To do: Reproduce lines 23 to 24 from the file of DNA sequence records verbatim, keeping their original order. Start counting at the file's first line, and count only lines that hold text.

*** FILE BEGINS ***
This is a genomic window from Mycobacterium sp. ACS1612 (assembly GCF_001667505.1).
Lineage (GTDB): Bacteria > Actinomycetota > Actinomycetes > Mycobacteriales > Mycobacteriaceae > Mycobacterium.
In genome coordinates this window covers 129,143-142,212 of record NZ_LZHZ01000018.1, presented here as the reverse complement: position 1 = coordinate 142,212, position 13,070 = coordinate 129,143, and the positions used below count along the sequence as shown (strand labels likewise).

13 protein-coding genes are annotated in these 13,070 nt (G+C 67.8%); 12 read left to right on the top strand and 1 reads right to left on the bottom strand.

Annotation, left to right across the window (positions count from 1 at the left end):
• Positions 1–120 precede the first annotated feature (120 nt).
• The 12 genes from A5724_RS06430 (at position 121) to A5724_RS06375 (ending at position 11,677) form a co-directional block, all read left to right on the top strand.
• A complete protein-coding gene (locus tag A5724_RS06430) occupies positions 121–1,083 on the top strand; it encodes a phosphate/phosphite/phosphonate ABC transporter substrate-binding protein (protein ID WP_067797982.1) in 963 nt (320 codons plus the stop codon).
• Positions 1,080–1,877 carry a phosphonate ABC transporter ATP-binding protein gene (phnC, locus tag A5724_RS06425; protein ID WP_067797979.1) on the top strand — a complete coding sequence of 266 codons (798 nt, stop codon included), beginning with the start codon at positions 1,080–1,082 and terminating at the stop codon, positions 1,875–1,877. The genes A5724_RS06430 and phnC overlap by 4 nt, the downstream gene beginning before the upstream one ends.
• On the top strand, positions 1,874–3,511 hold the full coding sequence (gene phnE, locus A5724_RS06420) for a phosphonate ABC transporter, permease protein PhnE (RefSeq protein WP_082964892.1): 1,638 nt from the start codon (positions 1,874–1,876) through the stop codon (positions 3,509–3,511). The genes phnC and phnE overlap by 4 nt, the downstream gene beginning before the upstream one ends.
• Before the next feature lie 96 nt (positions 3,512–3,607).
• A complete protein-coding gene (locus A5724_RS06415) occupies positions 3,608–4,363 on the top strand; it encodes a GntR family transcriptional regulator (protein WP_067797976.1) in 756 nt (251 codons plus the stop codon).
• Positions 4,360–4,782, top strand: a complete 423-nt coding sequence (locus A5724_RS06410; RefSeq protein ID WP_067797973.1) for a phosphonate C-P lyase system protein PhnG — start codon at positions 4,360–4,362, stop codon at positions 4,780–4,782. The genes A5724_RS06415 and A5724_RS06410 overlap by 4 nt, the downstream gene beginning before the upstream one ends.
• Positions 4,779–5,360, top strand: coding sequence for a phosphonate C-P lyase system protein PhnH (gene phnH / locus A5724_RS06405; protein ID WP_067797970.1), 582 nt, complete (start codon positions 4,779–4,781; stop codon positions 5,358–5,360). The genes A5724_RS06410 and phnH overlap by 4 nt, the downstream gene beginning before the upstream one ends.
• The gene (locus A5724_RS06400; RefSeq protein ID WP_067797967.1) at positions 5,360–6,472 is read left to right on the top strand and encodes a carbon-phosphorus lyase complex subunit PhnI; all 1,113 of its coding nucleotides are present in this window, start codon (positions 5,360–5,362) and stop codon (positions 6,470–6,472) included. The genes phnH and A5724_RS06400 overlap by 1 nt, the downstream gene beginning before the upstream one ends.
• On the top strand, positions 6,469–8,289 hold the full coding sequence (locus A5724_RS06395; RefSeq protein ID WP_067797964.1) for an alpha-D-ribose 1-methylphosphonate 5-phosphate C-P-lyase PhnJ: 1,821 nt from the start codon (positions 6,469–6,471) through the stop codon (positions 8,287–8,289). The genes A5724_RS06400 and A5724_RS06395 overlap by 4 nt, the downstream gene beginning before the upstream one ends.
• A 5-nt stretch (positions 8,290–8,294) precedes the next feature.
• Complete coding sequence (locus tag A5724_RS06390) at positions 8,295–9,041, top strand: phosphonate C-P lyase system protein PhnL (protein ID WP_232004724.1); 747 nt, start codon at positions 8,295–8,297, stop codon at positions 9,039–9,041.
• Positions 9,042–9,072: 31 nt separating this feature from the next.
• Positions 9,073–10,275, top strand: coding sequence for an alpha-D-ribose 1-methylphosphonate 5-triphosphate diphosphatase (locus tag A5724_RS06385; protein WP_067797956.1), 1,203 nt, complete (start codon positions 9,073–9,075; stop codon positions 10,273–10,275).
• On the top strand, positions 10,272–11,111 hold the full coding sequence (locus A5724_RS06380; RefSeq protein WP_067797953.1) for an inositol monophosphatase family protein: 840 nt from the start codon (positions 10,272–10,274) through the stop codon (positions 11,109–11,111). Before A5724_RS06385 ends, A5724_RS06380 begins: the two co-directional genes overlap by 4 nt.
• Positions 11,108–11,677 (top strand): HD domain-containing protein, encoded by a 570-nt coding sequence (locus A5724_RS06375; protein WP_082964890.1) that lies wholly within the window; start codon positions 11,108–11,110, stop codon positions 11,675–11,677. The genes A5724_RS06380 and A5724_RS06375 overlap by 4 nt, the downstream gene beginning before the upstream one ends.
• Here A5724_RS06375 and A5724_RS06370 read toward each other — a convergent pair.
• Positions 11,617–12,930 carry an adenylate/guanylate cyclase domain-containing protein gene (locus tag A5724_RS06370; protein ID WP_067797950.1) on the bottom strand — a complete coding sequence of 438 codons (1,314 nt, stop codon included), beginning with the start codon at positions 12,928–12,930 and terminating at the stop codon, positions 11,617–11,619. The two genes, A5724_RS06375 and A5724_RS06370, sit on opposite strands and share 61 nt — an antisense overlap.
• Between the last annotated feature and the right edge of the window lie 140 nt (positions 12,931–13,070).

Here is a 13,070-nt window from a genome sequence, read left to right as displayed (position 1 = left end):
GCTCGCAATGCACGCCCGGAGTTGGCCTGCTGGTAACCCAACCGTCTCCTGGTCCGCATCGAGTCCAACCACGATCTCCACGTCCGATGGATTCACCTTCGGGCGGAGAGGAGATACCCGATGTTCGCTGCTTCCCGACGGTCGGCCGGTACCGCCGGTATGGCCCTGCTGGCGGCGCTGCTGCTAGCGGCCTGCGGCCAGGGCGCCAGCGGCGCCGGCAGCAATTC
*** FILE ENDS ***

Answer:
• Here A5724_RS06375 and A5724_RS06370 read toward each other — a convergent pair.
• Positions 11,617–12,930 carry an adenylate/guanylate cyclase domain-containing protein gene (locus tag A5724_RS06370; protein ID WP_067797950.1) on the bottom strand — a complete coding sequence of 438 codons (1,314 nt, stop codon included), beginning with the start codon at positions 12,928–12,930 and terminating at the stop codon, positions 11,617–11,619. The two genes, A5724_RS06375 and A5724_RS06370, sit on opposite strands and share 61 nt — an antisense overlap.